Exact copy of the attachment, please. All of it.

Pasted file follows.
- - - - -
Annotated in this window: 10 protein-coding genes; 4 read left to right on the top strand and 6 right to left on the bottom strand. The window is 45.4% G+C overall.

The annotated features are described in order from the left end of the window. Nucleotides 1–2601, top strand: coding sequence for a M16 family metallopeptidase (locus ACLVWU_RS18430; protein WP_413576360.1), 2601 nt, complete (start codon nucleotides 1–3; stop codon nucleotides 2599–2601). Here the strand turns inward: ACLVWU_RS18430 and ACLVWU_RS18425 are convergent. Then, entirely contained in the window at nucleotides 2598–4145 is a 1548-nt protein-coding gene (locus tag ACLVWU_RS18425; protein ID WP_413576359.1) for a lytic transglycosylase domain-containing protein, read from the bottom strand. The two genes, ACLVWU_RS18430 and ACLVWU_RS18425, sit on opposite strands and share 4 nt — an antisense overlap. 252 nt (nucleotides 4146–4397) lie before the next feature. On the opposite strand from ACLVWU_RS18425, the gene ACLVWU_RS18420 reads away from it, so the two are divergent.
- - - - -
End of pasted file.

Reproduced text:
Annotated in this window: 10 protein-coding genes; 4 read left to right on the top strand and 6 right to left on the bottom strand. The window is 45.4% G+C overall.

The annotated features are described in order from the left end of the window. Nucleotides 1–2601, top strand: coding sequence for a M16 family metallopeptidase (locus ACLVWU_RS18430; protein WP_413576360.1), 2601 nt, complete (start codon nucleotides 1–3; stop codon nucleotides 2599–2601). Here the strand turns inward: ACLVWU_RS18430 and ACLVWU_RS18425 are convergent. Then, entirely contained in the window at nucleotides 2598–4145 is a 1548-nt protein-coding gene (locus tag ACLVWU_RS18425; protein ID WP_413576359.1) for a lytic transglycosylase domain-containing protein, read from the bottom strand. The two genes, ACLVWU_RS18430 and ACLVWU_RS18425, sit on opposite strands and share 4 nt — an antisense overlap. 252 nt (nucleotides 4146–4397) lie before the next feature. On the opposite strand from ACLVWU_RS18425, the gene ACLVWU_RS18420 reads away from it, so the two are divergent.